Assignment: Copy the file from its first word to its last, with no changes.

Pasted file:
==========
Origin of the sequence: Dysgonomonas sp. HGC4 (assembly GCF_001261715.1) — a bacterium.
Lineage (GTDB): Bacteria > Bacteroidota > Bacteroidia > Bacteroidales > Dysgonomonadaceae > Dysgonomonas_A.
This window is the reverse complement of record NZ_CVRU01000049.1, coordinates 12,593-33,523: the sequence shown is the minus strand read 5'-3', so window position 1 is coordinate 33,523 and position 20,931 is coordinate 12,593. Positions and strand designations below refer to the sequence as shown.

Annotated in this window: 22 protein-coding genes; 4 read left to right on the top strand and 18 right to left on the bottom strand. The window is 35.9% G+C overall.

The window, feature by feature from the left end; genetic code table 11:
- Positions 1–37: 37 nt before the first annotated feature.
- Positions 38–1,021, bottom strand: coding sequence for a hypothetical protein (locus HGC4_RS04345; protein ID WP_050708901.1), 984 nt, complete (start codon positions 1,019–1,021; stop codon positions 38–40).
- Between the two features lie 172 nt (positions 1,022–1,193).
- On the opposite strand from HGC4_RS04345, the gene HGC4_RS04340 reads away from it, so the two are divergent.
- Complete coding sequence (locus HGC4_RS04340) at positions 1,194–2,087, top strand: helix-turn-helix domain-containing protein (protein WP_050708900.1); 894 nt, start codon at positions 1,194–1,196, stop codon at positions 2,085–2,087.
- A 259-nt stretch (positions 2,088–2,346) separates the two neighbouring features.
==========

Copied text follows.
Origin of the sequence: Dysgonomonas sp. HGC4 (assembly GCF_001261715.1) — a bacterium.
Lineage (GTDB): Bacteria > Bacteroidota > Bacteroidia > Bacteroidales > Dysgonomonadaceae > Dysgonomonas_A.
This window is the reverse complement of record NZ_CVRU01000049.1, coordinates 12,593-33,523: the sequence shown is the minus strand read 5'-3', so window position 1 is coordinate 33,523 and position 20,931 is coordinate 12,593. Positions and strand designations below refer to the sequence as shown.

Annotated in this window: 22 protein-coding genes; 4 read left to right on the top strand and 18 right to left on the bottom strand. The window is 35.9% G+C overall.

The window, feature by feature from the left end; genetic code table 11:
- Positions 1–37: 37 nt before the first annotated feature.
- Positions 38–1,021, bottom strand: coding sequence for a hypothetical protein (locus HGC4_RS04345; protein ID WP_050708901.1), 984 nt, complete (start codon positions 1,019–1,021; stop codon positions 38–40).
- Between the two features lie 172 nt (positions 1,022–1,193).
- On the opposite strand from HGC4_RS04345, the gene HGC4_RS04340 reads away from it, so the two are divergent.
- Complete coding sequence (locus HGC4_RS04340) at positions 1,194–2,087, top strand: helix-turn-helix domain-containing protein (protein WP_050708900.1); 894 nt, start codon at positions 1,194–1,196, stop codon at positions 2,085–2,087.
- A 259-nt stretch (positions 2,088–2,346) separates the two neighbouring features.